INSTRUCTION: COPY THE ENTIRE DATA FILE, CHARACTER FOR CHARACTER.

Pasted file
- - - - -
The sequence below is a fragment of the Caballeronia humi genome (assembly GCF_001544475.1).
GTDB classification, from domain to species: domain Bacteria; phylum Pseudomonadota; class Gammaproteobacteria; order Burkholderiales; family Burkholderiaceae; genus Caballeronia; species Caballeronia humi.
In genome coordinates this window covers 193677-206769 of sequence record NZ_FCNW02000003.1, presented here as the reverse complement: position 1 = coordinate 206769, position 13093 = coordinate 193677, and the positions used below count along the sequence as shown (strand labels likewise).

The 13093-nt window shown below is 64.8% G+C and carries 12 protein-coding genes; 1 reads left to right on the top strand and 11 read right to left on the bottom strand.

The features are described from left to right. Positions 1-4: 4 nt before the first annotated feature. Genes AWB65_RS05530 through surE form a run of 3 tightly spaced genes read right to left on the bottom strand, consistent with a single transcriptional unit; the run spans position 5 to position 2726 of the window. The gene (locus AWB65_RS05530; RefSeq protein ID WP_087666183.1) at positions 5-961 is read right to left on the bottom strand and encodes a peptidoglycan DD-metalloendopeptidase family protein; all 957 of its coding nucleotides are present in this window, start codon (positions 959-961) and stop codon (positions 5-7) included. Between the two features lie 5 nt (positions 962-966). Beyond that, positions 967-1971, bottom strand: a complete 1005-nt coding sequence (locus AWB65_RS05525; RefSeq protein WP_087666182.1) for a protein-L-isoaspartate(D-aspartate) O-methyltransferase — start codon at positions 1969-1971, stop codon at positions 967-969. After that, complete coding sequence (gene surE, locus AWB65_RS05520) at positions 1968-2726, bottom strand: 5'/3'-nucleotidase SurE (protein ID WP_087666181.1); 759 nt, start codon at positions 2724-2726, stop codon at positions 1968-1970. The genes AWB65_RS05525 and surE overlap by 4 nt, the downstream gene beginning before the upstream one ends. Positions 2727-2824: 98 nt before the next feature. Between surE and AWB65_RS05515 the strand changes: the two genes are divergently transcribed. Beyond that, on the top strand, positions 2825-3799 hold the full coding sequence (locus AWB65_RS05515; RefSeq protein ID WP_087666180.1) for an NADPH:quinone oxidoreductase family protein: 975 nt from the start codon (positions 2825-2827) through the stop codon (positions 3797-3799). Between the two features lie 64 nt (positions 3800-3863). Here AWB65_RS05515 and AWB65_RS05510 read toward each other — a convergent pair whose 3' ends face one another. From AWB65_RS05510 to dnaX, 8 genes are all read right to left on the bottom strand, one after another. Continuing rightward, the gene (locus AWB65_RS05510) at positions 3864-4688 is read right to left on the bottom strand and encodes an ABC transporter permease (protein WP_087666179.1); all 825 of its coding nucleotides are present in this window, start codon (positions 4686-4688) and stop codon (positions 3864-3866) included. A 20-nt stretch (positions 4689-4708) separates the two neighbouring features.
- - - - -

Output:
The sequence below is a fragment of the Caballeronia humi genome (assembly GCF_001544475.1).
GTDB classification, from domain to species: domain Bacteria; phylum Pseudomonadota; class Gammaproteobacteria; order Burkholderiales; family Burkholderiaceae; genus Caballeronia; species Caballeronia humi.
In genome coordinates this window covers 193677-206769 of sequence record NZ_FCNW02000003.1, presented here as the reverse complement: position 1 = coordinate 206769, position 13093 = coordinate 193677, and the positions used below count along the sequence as shown (strand labels likewise).

The 13093-nt window shown below is 64.8% G+C and carries 12 protein-coding genes; 1 reads left to right on the top strand and 11 read right to left on the bottom strand.

The features are described from left to right. Positions 1-4: 4 nt before the first annotated feature. Genes AWB65_RS05530 through surE form a run of 3 tightly spaced genes read right to left on the bottom strand, consistent with a single transcriptional unit; the run spans position 5 to position 2726 of the window. The gene (locus AWB65_RS05530; RefSeq protein ID WP_087666183.1) at positions 5-961 is read right to left on the bottom strand and encodes a peptidoglycan DD-metalloendopeptidase family protein; all 957 of its coding nucleotides are present in this window, start codon (positions 959-961) and stop codon (positions 5-7) included. Between the two features lie 5 nt (positions 962-966). Beyond that, positions 967-1971, bottom strand: a complete 1005-nt coding sequence (locus AWB65_RS05525; RefSeq protein WP_087666182.1) for a protein-L-isoaspartate(D-aspartate) O-methyltransferase — start codon at positions 1969-1971, stop codon at positions 967-969. After that, complete coding sequence (gene surE, locus AWB65_RS05520) at positions 1968-2726, bottom strand: 5'/3'-nucleotidase SurE (protein ID WP_087666181.1); 759 nt, start codon at positions 2724-2726, stop codon at positions 1968-1970. The genes AWB65_RS05525 and surE overlap by 4 nt, the downstream gene beginning before the upstream one ends. Positions 2727-2824: 98 nt before the next feature. Between surE and AWB65_RS05515 the strand changes: the two genes are divergently transcribed. Beyond that, on the top strand, positions 2825-3799 hold the full coding sequence (locus AWB65_RS05515; RefSeq protein ID WP_087666180.1) for an NADPH:quinone oxidoreductase family protein: 975 nt from the start codon (positions 2825-2827) through the stop codon (positions 3797-3799). Between the two features lie 64 nt (positions 3800-3863). Here AWB65_RS05515 and AWB65_RS05510 read toward each other — a convergent pair whose 3' ends face one another. From AWB65_RS05510 to dnaX, 8 genes are all read right to left on the bottom strand, one after another. Continuing rightward, the gene (locus AWB65_RS05510) at positions 3864-4688 is read right to left on the bottom strand and encodes an ABC transporter permease (protein WP_087666179.1); all 825 of its coding nucleotides are present in this window, start codon (positions 4686-4688) and stop codon (positions 3864-3866) included. A 20-nt stretch (positions 4689-4708) separates the two neighbouring features.